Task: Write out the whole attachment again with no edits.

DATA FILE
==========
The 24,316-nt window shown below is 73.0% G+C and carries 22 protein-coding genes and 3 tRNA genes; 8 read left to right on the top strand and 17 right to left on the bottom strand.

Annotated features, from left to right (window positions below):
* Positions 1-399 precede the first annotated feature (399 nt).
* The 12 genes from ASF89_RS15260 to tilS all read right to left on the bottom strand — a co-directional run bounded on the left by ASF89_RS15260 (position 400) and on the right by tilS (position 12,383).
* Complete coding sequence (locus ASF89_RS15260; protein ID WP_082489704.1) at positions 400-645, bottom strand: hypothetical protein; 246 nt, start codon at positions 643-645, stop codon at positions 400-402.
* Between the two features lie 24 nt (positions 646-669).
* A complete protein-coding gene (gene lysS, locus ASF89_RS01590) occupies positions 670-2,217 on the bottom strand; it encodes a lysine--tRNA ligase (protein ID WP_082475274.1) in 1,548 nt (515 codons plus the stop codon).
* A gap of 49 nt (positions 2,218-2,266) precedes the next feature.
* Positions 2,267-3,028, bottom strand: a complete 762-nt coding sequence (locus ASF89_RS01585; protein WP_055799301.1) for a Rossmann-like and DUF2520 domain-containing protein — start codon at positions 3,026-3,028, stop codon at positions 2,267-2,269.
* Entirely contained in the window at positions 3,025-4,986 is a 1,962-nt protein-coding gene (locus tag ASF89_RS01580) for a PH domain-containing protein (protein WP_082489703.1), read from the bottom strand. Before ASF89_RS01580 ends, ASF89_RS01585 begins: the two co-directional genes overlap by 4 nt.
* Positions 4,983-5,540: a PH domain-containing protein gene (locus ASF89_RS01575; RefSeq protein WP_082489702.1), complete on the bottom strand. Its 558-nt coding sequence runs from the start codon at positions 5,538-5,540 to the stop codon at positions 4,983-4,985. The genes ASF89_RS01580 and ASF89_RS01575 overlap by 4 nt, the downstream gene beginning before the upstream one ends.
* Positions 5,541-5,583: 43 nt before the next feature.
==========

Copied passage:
The 24,316-nt window shown below is 73.0% G+C and carries 22 protein-coding genes and 3 tRNA genes; 8 read left to right on the top strand and 17 right to left on the bottom strand.

Annotated features, from left to right (window positions below):
* Positions 1-399 precede the first annotated feature (399 nt).
* The 12 genes from ASF89_RS15260 to tilS all read right to left on the bottom strand — a co-directional run bounded on the left by ASF89_RS15260 (position 400) and on the right by tilS (position 12,383).
* Complete coding sequence (locus ASF89_RS15260; protein ID WP_082489704.1) at positions 400-645, bottom strand: hypothetical protein; 246 nt, start codon at positions 643-645, stop codon at positions 400-402.
* Between the two features lie 24 nt (positions 646-669).
* A complete protein-coding gene (gene lysS, locus ASF89_RS01590) occupies positions 670-2,217 on the bottom strand; it encodes a lysine--tRNA ligase (protein ID WP_082475274.1) in 1,548 nt (515 codons plus the stop codon).
* A gap of 49 nt (positions 2,218-2,266) precedes the next feature.
* Positions 2,267-3,028, bottom strand: a complete 762-nt coding sequence (locus ASF89_RS01585; protein WP_055799301.1) for a Rossmann-like and DUF2520 domain-containing protein — start codon at positions 3,026-3,028, stop codon at positions 2,267-2,269.
* Entirely contained in the window at positions 3,025-4,986 is a 1,962-nt protein-coding gene (locus tag ASF89_RS01580) for a PH domain-containing protein (protein WP_082489703.1), read from the bottom strand. Before ASF89_RS01580 ends, ASF89_RS01585 begins: the two co-directional genes overlap by 4 nt.
* Positions 4,983-5,540: a PH domain-containing protein gene (locus ASF89_RS01575; RefSeq protein WP_082489702.1), complete on the bottom strand. Its 558-nt coding sequence runs from the start codon at positions 5,538-5,540 to the stop codon at positions 4,983-4,985. The genes ASF89_RS01580 and ASF89_RS01575 overlap by 4 nt, the downstream gene beginning before the upstream one ends.
* Positions 5,541-5,583: 43 nt before the next feature.